Islam - The True Religion of God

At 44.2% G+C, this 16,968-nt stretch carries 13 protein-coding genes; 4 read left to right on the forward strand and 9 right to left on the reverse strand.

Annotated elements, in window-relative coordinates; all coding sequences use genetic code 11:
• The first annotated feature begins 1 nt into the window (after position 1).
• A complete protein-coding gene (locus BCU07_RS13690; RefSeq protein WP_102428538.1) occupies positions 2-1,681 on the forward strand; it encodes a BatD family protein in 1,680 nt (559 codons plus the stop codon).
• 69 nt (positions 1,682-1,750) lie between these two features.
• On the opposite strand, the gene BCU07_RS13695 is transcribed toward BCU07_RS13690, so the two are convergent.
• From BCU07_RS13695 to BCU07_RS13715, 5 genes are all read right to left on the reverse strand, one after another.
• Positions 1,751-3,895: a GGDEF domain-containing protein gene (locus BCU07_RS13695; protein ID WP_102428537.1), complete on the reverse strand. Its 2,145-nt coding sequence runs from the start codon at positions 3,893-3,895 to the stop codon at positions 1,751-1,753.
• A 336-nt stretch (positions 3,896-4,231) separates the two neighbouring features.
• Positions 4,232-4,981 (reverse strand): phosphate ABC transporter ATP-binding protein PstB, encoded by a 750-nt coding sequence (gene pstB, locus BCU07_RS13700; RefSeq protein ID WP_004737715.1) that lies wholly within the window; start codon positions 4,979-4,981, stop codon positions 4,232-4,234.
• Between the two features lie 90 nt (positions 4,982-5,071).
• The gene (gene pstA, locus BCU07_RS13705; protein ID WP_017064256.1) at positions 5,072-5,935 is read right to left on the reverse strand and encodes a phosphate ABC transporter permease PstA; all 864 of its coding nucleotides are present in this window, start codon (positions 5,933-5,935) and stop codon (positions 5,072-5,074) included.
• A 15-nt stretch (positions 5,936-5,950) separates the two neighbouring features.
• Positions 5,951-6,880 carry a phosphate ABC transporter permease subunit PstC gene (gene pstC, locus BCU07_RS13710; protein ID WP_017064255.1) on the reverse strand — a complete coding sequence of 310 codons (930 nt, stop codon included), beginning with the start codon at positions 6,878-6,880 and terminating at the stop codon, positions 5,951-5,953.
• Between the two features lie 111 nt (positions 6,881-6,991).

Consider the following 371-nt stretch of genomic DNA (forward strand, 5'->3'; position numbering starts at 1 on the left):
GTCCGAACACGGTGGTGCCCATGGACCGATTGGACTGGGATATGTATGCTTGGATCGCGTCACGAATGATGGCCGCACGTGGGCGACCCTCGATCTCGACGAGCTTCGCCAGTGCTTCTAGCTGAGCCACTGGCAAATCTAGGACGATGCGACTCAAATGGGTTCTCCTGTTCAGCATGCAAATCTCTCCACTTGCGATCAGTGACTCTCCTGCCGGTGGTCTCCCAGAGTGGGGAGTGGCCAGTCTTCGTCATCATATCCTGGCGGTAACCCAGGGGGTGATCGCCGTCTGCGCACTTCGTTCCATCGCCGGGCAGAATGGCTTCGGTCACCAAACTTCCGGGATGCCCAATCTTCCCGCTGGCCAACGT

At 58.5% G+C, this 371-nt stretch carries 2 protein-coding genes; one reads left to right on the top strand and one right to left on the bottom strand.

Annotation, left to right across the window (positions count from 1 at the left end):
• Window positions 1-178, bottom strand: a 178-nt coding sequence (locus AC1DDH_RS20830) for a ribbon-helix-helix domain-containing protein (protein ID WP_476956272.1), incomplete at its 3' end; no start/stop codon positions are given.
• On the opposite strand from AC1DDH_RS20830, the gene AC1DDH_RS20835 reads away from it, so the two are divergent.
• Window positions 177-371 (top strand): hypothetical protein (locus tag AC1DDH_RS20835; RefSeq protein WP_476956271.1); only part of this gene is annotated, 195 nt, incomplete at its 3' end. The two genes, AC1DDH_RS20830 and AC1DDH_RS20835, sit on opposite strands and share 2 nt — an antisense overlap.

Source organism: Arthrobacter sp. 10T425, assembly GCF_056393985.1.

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1 Sahil Badruddin = ""Certainly, Muhammad understood that there were distinct theological differences between Islam and the other Peoples of the Book. But he saw these differences as part of the divine plan of God, who could have created a single Ummah if he had wanted to but instead preferred that “every Ummah have its own Messenger” (10:47). Thus, to the Jews, God sent the Torah, “which contains guidance and light”; to the Christians, God sent Jesus, who “confirms the Torah”; and finally, to the Arabs, God sent the Quran, which “confirms the earlier revelations.” In this way, the ideological differences among the Peoples of the Book is explained by the Quran as indicating God’s desire to give each people its own “law and path and way of life” (5:42–48). That being said, there were some theological differences that Muhammad considered intolerably heretical innovations created by ignorance and error. Chief among these was the concept of the Trinity. “God is one,” the Quran states definitively. “God is eternal. He has neither begotten anyone, nor is he begotten of anyone” (112:1–3). Yet this verse, and the many others like it in the Quran, is in no way a condemnation of Christianity per se but of Imperial Byzantine (Trinitarian) Orthodoxy, which, as noted, was neither the sole nor the dominant Christian position in the Hijaz. From the beginning of his ministry, Muhammad revered Jesus as the greatest of God’s messengers. Much of the Gospel narrative is recounted in the Quran, though in a somewhat abridged version, including Jesus’ virgin birth (3:47), his miracles (3:49), his identity as Messiah (3:45), and the expectation of his judgment over humanity at the end of time (4:159). What the Quran does not accept, however, is the belief of those Orthodox Trinitarians who argued that Jesus was himself God. These Christians Muhammad did not even consider to be Peoples of the Book: “It is the unbeliever who says, ‘God is the third of three,’ ” the Quran declares. “There is only God the One!” (5:73). It was Muhammad’s belief that Orthodox Christians had corrupted the original message of Jesus, who the Quran contends never claimed divinity and never asked to be worshipped (5:116–18), but rather commanded his disciples to “worship God, who is my Lord and your Lord” (5:72). At the same time, Muhammad lashed out at those Jews in Arabia who had “forsaken the community of Abraham” (2:130) and “who were trusted with the laws of the Torah, but who fail to observe them” (62:5). Again, this was not a condemnation of Judaism. The respect and reverence that Muhammad had for the great Jewish patriarchs is evidenced by the fact that almost every biblical prophet is mentioned in the Quran (Moses nearly one hundred and forty times!). Rather, Muhammad was addressing those Jews in the Arabian Peninsula—and only in the Arabian Peninsula—who had in both belief and practice “breached their covenant with God” (5:13). And, if the Jewish clans in Medina were any indication, there were many of them. Muhammad’s complaints in the Quran were not directed against the religions of Judaism and Christianity, which he considered to be nearly identical to Islam: “We believe in what has been revealed to us, just as we believe in what has been revealed to you [Jews and Christians],” the Quran says. “Our God and your God are the same; and it is to Him we submit” (29:46). His complaint was against those Jews and Christians he had encountered in Arabia who, in his opinion, had forsaken their covenant with God and perverted the teachings of the Torah and Gospels. These were not believers but apostates with whom the Quran warns Muslims not to ally themselves: “O believers, do not make friends with those who mock you and make fun of your faith. . . . Instead say to them: ‘O People of the Book, why do you dislike us? Is it because we believe in God and in what has been sent down to us [the Quran], and what was sent down before that [the Torah and Gospels], while most of you are disobedient?’ ” (5:57–59). The point is that when Muhammad reminded the Jews of Arabia of the “favors [God] bestowed on you, making you the most exalted nation in the world” (2:47), when he raged against the Christians for abandoning their faith and confounding the truth of their scriptures, when he complained that both groups “no longer follow the teachings of the Torah and the Gospel, and what has been revealed to them by their Lord” (5:66), he was merely following in the footsteps of the prophets who had come before him. He was, in other words, Isaiah calling his fellow Jews “a sinful nation, a people laden with iniquity, offspring of evildoers” (Isaiah 1:4); he was John the Baptist lashing out against “the brood of vipers” who assumed that their status as “sons of Abraham” would keep them safe from judgment (Luke 3:7–8); he was Jesus promising damnation for the hypocrites who “for the sake of tradition, have made void the word of God” (Matthew 15:6). After all, isn’t this exactly the message a prophet is supposed to deliver?"-No god but God, Reza Aslan "